When I think back to buying my first horse, I am envious of how naive I was. Now that I’ve been working equines in harness for a dozen plus years, choosing a new horse is a much more complex exercise than it was when I got started. At this point, I know the characteristics I like and the problems I’ve had that I want to avoid in a new working partner. And with the horse market in its current state, I know how hard it is to get rid of a poor choice of horse, so I’m less likely to buy and try and resell. So when someone asked recently how to choose a horse, I didn’t have a ready answer because there were so many follow-up questions.
How should I choose a horse?
To help answer this question, I decided to see what other Rural Heritage folks had to say on the topic. I visited the Front Porch on the website and was particularly struck by two similar posts. KM said, “Buy what you like or you won’t work it.”1 And Jonathon Shively followed on with, “It doesn’t matter if you are working a cross of a zebra with a giraffe, if you love it and it works for you, you will use it more and it will become more useable for you.”2 I have definitely found these statements to be true. I am much more likely to work my favorite mare than any of the others. And I have invented ways to put her to work because I enjoy our time together so much.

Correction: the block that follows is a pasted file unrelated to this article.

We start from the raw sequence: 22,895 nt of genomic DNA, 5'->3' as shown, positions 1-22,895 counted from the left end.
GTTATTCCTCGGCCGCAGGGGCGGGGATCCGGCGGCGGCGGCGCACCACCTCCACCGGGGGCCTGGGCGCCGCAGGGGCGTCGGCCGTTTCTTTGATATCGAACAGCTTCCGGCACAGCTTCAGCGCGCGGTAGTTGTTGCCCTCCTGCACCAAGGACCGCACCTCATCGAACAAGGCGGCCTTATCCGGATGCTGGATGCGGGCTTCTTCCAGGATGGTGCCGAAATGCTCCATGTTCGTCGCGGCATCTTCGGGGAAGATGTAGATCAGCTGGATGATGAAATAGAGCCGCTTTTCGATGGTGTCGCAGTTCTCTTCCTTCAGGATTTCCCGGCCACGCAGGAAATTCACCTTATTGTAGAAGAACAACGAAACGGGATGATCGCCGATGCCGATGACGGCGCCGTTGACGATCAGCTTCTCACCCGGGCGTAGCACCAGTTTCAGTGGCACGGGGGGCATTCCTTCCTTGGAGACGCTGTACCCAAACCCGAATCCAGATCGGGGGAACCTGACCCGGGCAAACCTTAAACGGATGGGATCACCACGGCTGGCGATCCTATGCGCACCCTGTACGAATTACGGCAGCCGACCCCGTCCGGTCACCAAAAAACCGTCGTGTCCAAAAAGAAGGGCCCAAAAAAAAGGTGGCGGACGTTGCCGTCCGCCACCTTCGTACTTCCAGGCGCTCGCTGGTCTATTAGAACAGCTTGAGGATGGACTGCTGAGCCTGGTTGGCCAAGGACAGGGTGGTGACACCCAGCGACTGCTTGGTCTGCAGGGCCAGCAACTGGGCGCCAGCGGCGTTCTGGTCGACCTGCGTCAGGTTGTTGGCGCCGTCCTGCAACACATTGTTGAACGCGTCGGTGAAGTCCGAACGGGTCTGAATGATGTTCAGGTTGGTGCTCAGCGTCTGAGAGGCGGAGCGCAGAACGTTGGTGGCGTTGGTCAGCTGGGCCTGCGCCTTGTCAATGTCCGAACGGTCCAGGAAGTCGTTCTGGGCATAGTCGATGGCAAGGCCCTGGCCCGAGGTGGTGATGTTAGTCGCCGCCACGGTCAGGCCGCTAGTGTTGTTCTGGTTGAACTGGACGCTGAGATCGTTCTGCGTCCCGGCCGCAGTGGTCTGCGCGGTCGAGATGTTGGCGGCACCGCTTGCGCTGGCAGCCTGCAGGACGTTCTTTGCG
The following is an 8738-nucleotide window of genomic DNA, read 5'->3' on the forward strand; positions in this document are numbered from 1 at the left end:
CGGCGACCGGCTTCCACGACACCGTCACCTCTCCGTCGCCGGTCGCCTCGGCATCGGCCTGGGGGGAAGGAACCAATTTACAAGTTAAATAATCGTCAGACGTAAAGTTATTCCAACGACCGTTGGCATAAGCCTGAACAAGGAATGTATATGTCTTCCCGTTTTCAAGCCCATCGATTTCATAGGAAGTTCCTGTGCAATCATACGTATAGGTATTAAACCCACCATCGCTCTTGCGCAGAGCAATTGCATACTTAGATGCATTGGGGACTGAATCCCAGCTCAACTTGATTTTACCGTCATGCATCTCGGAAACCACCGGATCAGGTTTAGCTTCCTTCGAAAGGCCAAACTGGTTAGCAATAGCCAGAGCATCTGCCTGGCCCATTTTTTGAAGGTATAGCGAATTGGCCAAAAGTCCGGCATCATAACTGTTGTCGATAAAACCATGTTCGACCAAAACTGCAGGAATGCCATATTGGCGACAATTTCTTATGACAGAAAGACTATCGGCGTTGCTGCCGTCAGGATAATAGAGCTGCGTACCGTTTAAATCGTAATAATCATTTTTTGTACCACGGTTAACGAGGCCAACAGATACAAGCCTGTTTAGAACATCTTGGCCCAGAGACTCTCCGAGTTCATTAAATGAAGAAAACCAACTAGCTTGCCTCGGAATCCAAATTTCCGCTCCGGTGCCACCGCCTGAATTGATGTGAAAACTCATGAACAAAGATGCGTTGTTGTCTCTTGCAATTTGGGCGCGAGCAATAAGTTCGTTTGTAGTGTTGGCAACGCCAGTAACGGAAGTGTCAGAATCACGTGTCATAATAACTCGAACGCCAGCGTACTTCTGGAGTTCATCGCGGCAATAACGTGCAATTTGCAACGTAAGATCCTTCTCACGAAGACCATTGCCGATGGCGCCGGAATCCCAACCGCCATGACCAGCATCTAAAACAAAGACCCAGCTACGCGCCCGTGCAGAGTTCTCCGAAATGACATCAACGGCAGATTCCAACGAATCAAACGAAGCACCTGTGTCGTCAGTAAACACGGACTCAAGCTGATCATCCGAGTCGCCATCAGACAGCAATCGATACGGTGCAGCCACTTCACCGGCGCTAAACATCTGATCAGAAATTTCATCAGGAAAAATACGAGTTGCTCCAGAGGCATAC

How do I avoid buyer’s remorse?
While I was quite successful in choosing my first few work partners, I haven’t been nearly as successful since. Apparently I am not alone. Pat Parelli says 80% of new horse owners lose interest in their horses during the first year, and 80% of the remaining 20% lose interest within five years.3 According to the Unwanted Horse Coalition, part of the unwanted horse problem is horses that fail to meet their owner’s expectations for performance.4
So if buyer’s remorse is a very real possibility when choosing a horse, how does one avoid it? On the Front Porch, Will Beattie gave a pretty good answer: “First you have to decide and get to know what you like and want.”5
How do I decide what color or breed?
Some people are advocates for a certain breed of horse because of their involvement as breeders or their own positive experiences. Others prefer crossbreds, claiming an advantage from hybrid vigor. For some, color is an important factor in their choice of equine partners. Others say that the choice depends on the use to which the animal will be put.